Term-Limited, But Standing Pat, Hogan Nixed Senate Bid
ANNAPOLIS, Md. — After months of wooing by senior Republican party officials, Maryland Gov. Larry Hogan announced Tuesday that he’s decided not to run for the U.S. Senate this year.
“I sincerely appreciate all the people who have been encouraging me to consider it,” Hogan said during an afternoon press conference in the governor’s mansion.
But in the end, he explained, he simply didn’t “aspire to be a United States senator.”
“That fact has not changed,” he continued, adding, “when I pledged to the people of Maryland that I was going to give this job as governor everything I’ve got, every single day that I’m given, I meant it.”
“I plan to run through the tape and finish next January,” said Hogan, who is term-limited and cannot run for reelection.
“That commitment is far more important to me than any political campaign,” he said.
Hogan’s announcement wasn’t completely unexpected, but it came as a blow to Senate Minority Leader Mitch McConnell, R-Ky., Sen. Rick Scott, R-Fla., chairman of the National Republican Senatorial Committee, and Sens. Mitt Romney, R-Utah, and Susan Collins, R-Maine, all of whom had made overtures to the popular former chair of the National Governors Association.
The recruitment effort reportedly even included McConnell’s wife, former Transportation Secretary Elaine Chao, who had a private lunch with Hogan’s wife, Yumi Hogan, to encourage her to support a race.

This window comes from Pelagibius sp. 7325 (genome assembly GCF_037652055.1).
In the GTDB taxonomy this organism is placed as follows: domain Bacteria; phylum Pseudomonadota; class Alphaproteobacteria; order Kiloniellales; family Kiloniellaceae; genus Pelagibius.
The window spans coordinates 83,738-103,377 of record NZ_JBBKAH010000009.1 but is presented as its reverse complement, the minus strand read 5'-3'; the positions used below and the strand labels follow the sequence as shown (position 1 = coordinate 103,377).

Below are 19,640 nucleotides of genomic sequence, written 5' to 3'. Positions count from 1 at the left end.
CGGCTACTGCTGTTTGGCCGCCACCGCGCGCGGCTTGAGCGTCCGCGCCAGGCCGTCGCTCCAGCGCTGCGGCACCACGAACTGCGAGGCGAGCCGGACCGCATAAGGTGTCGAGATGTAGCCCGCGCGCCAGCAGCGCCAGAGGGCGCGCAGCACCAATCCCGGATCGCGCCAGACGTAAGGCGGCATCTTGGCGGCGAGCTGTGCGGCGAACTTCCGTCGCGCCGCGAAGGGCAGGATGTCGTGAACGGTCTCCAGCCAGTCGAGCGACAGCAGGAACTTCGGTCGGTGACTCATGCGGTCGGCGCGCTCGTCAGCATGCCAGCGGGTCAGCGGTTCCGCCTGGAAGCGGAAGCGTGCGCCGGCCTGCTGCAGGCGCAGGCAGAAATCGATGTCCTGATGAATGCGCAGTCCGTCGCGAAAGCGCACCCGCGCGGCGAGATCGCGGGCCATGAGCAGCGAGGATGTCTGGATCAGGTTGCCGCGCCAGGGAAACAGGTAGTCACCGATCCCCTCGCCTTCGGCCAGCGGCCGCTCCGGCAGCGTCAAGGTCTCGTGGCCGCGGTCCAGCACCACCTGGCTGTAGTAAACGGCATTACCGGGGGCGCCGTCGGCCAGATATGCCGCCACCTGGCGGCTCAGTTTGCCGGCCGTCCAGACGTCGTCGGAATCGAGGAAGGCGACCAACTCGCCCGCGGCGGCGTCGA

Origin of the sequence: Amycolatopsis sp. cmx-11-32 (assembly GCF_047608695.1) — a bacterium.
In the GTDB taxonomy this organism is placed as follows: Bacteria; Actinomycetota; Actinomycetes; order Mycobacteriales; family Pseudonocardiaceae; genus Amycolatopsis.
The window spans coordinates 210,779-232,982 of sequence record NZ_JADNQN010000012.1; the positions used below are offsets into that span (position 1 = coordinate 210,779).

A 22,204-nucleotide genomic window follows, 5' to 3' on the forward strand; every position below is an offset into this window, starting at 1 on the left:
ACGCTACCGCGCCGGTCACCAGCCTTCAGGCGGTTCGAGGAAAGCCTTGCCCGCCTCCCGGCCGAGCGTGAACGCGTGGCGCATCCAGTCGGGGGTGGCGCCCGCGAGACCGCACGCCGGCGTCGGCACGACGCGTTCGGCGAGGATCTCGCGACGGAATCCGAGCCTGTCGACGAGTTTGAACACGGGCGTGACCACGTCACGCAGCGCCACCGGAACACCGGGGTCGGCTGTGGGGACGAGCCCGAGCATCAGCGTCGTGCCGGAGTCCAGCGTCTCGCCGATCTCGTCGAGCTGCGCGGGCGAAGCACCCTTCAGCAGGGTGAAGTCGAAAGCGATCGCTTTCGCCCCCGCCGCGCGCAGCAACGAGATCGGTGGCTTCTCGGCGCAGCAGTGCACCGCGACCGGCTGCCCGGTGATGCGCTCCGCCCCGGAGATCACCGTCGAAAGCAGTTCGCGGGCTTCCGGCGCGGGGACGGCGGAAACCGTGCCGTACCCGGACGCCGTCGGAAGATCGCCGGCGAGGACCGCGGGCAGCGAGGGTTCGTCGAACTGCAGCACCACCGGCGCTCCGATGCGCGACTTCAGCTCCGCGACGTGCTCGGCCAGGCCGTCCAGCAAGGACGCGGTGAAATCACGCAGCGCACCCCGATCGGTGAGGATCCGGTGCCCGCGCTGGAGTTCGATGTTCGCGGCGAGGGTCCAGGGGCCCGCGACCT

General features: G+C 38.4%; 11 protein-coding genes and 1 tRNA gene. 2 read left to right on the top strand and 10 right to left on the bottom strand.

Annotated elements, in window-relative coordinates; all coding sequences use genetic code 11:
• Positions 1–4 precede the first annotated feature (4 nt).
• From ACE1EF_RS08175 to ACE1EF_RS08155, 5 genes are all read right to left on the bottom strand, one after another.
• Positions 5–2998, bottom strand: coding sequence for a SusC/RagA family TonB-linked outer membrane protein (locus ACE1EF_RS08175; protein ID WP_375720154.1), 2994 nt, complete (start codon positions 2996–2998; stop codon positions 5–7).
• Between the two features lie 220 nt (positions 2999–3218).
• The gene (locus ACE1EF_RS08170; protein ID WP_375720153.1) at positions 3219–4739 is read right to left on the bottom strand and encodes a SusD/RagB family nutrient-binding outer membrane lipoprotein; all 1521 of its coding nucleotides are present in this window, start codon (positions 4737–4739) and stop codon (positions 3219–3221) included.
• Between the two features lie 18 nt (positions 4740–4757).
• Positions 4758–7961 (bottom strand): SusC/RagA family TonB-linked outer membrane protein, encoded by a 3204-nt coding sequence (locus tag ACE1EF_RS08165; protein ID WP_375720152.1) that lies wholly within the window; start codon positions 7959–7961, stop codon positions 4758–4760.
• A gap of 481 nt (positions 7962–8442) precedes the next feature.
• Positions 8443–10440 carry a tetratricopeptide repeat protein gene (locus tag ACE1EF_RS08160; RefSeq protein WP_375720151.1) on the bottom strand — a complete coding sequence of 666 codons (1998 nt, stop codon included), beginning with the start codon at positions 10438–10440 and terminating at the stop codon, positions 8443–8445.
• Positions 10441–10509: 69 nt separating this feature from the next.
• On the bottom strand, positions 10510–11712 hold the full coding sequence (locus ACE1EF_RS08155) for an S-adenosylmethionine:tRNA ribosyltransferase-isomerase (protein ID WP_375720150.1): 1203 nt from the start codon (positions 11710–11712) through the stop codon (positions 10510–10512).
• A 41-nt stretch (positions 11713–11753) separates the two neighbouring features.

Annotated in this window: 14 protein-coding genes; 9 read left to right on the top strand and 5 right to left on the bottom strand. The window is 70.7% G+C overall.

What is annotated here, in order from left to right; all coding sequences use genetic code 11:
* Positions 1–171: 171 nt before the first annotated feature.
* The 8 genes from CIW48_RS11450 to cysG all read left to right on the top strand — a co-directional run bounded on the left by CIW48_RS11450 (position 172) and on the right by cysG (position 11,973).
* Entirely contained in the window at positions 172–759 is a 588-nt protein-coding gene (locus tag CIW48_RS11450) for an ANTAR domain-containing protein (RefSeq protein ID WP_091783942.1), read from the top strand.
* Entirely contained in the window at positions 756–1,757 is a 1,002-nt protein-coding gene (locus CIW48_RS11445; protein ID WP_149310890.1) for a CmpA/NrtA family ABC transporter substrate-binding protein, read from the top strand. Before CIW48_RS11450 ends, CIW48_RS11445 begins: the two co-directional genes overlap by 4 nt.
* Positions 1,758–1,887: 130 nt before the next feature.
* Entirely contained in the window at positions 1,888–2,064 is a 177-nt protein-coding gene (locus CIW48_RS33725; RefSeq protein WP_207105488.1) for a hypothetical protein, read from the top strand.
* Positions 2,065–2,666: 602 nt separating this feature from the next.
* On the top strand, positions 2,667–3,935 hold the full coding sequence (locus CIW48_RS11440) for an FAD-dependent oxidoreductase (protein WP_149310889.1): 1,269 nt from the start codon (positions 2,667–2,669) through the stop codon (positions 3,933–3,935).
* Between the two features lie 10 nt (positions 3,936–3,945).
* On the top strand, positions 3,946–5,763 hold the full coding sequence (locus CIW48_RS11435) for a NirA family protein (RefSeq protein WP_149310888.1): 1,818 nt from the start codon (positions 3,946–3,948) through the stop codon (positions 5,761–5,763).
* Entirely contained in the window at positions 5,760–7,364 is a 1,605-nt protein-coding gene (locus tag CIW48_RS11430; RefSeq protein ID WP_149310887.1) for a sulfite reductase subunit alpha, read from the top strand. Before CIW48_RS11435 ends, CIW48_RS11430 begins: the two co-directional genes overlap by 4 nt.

Part of Hogan’s appeal was that he has long been an outspoken critic of former President Donald Trump and a moderate voice in an era of political extremes.
His decision not to challenge incumbent Democratic Sen. Chris Van Hollen leaves the party with no clear choice for a candidate — no small problem considering the filing date for entering the race is Feb. 22.
Hogan said he informed McConnell and other Republican leaders of his decision before announcing it, and even called Van Hollen, jokingly telling him he could “rest easy and get a good night’s sleep.”
Turning more serious, Hogan did allow that he thought seriously about the race.
“A number of people said they thought I could make a difference in the Senate as a voice for common sense and moderation. I was humbled by that, and it certainly gave me and my family reason to consider it,” he said.
Though Hogan’s announcement about his future immediately became the statehouse story on Tuesday, his press conference was actually called to announce the launch of a $2 million lottery to encourage Marylanders to get COVID-19 booster shots.
The Maryland Lottery will hold one drawing a week over 12 weeks, using a random number generator to pick a winner.
The first drawing is scheduled for Feb. 15 and will be for a $500,000 prize.
Between weeks two and 11, $50,000 prizes will be given out. The lottery will end with a $1 million drawing on the 12th and final week.
Everyone aged 18 and older who has received all their vaccine doses and a booster shot in Maryland is eligible for the drawing, Hogan said.
Dan can be reached at firstname.lastname@example.org and at https://twitter.com/DanMcCue
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